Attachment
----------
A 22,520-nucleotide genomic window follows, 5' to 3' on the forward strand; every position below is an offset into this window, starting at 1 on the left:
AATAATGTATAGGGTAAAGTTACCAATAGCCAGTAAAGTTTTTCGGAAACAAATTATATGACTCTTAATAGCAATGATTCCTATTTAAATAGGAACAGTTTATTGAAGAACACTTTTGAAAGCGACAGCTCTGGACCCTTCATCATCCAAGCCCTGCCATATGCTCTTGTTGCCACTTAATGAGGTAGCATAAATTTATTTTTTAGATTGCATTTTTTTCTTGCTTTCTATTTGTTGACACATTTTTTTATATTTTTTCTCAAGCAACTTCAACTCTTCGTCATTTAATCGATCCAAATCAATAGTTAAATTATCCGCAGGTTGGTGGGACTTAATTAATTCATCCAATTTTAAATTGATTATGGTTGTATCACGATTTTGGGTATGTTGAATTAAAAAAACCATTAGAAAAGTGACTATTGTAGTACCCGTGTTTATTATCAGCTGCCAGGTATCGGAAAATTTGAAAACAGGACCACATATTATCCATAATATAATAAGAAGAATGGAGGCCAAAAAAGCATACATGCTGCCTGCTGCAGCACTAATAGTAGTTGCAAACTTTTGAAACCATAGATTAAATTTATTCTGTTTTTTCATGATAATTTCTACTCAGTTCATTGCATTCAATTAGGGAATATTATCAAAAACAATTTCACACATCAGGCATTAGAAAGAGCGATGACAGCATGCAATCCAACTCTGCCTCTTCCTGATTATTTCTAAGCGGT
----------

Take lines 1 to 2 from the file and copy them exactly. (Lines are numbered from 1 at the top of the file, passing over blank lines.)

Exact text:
A 22,520-nucleotide genomic window follows, 5' to 3' on the forward strand; every position below is an offset into this window, starting at 1 on the left:
AATAATGTATAGGGTAAAGTTACCAATAGCCAGTAAAGTTTTTCGGAAACAAATTATATGACTCTTAATAGCAATGATTCCTATTTAAATAGGAACAGTTTATTGAAGAACACTTTTGAAAGCGACAGCTCTGGACCCTTCATCATCCAAGCCCTGCCATATGCTCTTGTTGCCACTTAATGAGGTAGCATAAATTTATTTTTTAGATTGCATTTTTTTCTTGCTTTCTATTTGTTGACACATTTTTTTATATTTTTTCTCAAGCAACTTCAACTCTTCGTCATTTAATCGATCCAAATCAATAGTTAAATTATCCGCAGGTTGGTGGGACTTAATTAATTCATCCAATTTTAAATTGATTATGGTTGTATCACGATTTTGGGTATGTTGAATTAAAAAAACCATTAGAAAAGTGACTATTGTAGTACCCGTGTTTATTATCAGCTGCCAGGTATCGGAAAATTTGAAAACAGGACCACATATTATCCATAATATAATAAGAAGAATGGAGGCCAAAAAAGCATACATGCTGCCTGCTGCAGCACTAATAGTAGTTGCAAACTTTTGAAACCATAGATTAAATTTATTCTGTTTTTTCATGATAATTTCTACTCAGTTCATTGCATTCAATTAGGGAATATTATCAAAAACAATTTCACACATCAGGCATTAGAAAGAGCGATGACAGCATGCAATCCAACTCTGCCTCTTCCTGATTATTTCTAAGCGGT